Possessing a relatively thin resume for the post, Whitaker came under fire for critical comments he made about the Mueller investigation before he joined the Justice Department in October 2017 as Sessions’ chief of staff.
Whitaker has refused to recuse himself despite the recommendation of a career Justice ethics lawyer that he take such a step.
Sessions’ tenure was a rocky one. Irked that his attorney general recused himself from the Russia investigation — Sessions was an early and ardent backer of the Trump campaign — the president often belittled him on social media as “weak” and ineffective.
Deputy Atty. Gen. Rod Rosenstein, who has also drawn Trump’s ire, appointed Mueller and served as the day-to-day supervisor of the special counsel’s work. Rosenstein has indicated to associates he plans to step down when Mueller’s work is largely done.
Mueller will not be the only topic at the confirmation hearing. As attorney general, Barr will be one of the most powerful members of Trump’s Cabinet, exerting influence over the enforcement of laws concerning civil rights, immigration, terrorism and the environment.
Senators are sure to probe Barr on how his earlier tenure in the Justice Department and as a corporate lawyer will influence how he would handle such matters.
The learning curve will not be as steep as for other nominees. Barr served as attorney general from 1991 to 1993 after serving as deputy attorney general and assistant attorney general in charge of the office of legal counsel.
As a top Justice Department official, he was not shy about pushing the envelope of presidential power and wading into contentious issues. He told Bush that he could deploy troops overseas — to Panama and Iraq, for example — without congressional approval.
He advocated for the detainment of Haitians fleeing a bloody coup at the U.S. Navy base in Guantanamo Bay, Cuba, and sought to stem an influx of asylum seekers reaching the United States by sending immigration officers overseas to vet passengers before they got on airliners.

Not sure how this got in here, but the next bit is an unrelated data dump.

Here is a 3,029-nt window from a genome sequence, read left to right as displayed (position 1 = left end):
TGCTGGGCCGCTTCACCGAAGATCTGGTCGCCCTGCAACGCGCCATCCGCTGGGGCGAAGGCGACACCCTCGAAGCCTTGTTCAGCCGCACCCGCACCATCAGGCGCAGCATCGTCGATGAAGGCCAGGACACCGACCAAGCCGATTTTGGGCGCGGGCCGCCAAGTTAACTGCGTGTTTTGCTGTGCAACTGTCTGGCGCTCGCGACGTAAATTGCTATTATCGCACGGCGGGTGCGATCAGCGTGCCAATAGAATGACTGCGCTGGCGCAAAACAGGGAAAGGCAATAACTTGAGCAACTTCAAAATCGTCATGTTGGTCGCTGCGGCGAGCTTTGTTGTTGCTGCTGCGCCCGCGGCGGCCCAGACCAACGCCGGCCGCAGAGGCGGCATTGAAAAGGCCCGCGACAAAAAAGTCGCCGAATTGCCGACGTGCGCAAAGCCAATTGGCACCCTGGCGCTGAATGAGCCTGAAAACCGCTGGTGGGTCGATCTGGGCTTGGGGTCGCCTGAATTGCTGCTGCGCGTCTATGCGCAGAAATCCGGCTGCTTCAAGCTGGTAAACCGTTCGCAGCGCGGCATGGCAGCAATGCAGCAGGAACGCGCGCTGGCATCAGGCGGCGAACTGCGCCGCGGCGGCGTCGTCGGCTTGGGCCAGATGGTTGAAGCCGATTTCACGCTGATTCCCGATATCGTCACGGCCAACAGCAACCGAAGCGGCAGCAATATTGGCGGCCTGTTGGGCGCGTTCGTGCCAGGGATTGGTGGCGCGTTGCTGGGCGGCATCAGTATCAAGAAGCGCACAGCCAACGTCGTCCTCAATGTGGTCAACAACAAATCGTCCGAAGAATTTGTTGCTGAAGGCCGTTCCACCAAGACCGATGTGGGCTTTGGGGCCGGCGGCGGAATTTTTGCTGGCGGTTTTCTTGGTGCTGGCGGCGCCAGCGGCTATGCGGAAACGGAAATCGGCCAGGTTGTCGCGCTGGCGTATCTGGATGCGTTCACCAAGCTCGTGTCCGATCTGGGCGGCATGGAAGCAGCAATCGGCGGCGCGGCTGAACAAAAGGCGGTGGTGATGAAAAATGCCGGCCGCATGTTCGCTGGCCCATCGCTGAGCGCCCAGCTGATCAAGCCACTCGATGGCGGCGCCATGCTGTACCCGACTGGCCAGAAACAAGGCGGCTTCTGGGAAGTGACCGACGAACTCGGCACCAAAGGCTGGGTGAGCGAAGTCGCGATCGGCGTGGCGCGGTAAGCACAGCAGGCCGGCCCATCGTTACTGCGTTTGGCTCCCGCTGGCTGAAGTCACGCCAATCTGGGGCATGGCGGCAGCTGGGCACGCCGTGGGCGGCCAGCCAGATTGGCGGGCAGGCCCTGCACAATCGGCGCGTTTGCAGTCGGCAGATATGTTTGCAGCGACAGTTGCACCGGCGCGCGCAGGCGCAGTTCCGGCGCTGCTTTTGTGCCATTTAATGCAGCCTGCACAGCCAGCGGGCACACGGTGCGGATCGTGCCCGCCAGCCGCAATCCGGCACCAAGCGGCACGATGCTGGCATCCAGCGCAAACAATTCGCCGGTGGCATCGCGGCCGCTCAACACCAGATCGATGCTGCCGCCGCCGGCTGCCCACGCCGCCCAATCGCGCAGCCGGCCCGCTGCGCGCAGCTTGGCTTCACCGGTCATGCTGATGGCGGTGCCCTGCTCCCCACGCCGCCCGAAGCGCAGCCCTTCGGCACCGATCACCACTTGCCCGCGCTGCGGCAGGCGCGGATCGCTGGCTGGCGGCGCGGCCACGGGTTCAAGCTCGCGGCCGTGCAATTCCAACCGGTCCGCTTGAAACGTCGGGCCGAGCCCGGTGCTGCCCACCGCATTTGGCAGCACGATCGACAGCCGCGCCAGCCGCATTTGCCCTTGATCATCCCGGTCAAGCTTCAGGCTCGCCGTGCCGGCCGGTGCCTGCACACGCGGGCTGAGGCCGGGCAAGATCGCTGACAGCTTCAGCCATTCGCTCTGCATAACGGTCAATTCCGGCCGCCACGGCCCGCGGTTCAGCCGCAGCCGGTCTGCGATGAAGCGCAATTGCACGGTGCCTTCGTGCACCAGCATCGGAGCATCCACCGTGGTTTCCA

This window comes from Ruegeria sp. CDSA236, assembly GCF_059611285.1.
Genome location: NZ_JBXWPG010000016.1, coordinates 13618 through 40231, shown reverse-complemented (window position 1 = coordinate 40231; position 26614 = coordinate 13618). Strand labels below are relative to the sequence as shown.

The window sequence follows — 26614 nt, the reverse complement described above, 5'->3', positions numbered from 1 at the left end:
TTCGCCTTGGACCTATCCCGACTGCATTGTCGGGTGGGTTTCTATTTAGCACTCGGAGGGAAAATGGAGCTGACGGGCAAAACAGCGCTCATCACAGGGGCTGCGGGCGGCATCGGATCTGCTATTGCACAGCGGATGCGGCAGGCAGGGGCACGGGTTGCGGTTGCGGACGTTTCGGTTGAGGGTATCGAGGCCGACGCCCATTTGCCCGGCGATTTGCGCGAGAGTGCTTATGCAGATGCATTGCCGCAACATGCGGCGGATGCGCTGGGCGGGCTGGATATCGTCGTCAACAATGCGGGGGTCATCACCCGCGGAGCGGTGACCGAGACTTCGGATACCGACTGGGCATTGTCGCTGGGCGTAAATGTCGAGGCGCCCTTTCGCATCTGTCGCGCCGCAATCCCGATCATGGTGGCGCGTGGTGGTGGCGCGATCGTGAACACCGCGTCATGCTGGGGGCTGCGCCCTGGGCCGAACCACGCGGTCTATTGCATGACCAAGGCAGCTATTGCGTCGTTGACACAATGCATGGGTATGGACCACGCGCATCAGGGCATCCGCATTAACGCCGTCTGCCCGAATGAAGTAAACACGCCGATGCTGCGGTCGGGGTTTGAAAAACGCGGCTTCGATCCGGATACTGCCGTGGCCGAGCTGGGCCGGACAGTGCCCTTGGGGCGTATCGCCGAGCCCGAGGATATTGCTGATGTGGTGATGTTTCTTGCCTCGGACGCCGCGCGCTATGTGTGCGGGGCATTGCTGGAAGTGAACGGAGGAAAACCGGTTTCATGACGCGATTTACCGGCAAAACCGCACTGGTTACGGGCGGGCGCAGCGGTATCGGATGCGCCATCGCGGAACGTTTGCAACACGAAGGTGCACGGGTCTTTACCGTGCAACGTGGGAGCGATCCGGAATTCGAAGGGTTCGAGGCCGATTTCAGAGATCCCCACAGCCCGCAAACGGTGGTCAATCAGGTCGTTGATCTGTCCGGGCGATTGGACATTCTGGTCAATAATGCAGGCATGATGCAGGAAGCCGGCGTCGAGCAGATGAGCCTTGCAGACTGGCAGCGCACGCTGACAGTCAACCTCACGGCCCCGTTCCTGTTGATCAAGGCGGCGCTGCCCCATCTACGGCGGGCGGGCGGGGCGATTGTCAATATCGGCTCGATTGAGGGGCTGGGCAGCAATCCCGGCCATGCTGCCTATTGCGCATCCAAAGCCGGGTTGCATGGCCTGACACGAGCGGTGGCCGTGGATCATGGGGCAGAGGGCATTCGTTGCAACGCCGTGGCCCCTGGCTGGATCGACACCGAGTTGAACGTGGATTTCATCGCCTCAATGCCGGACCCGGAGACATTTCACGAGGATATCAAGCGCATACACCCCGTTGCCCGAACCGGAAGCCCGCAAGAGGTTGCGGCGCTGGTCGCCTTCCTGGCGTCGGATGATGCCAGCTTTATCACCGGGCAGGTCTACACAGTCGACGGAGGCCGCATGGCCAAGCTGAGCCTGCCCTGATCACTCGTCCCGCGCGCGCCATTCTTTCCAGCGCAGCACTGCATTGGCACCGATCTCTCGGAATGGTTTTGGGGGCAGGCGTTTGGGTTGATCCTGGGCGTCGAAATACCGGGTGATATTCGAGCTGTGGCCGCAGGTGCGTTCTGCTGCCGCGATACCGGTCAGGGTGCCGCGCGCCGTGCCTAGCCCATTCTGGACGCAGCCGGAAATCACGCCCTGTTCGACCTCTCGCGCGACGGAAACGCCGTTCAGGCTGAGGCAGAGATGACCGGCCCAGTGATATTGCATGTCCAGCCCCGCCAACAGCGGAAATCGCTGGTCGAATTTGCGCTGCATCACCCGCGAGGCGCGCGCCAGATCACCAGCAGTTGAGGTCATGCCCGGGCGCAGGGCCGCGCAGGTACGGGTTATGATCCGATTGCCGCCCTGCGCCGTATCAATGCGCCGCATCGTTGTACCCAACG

One of his most controversial actions involved urging Bush to pardon key figures in the Iran-Contra affair, including former Defense Secretary Caspar W. Weinberger. In an oral history in 2001, Barr said he believed they had been “unjustly treated.”
In the end, Bush pardoned Weinberger and five other Reagan-era officials for their roles in arms-for-hostages scandal. Then-independent counsel Lawrence E. Walsh said the pardons in December 1992 amounted to the final deed in “the Iran-Contra cover-up.”
Those close to Barr say he agreed to work in the Trump administration in part to protect the Justice Department as an institution. He is well aware of the president’s propensities, the associates said, and knows his relationship with Trump will not be as placid as it was with Bush.
In the 2001 oral history, Barr said Bush took a hands-off approach to the Justice Department, a legacy of the Watergate scandal and hesitance by the White House to be seen as meddling in criminal and legal matters.
“You didn’t mess around with it, didn’t intervene, you didn’t interfere,” he told the University of Virginia’s Miller Center in the oral history. “There was a lot of deference paid.”
Barr recalled that Bush asked him in 1991 whether “it would be OK for you to brief us in the National Security Council on where things stand” on a looming indictment of two Libyans accused of bombing a Pan Am flight in 1988, killing 270 aboard and on the ground in Scotland.
Barr said he was flabbergasted and recalled telling the president: “Well, I work for you. You’re the top law enforcement officer. Of course it’s OK.”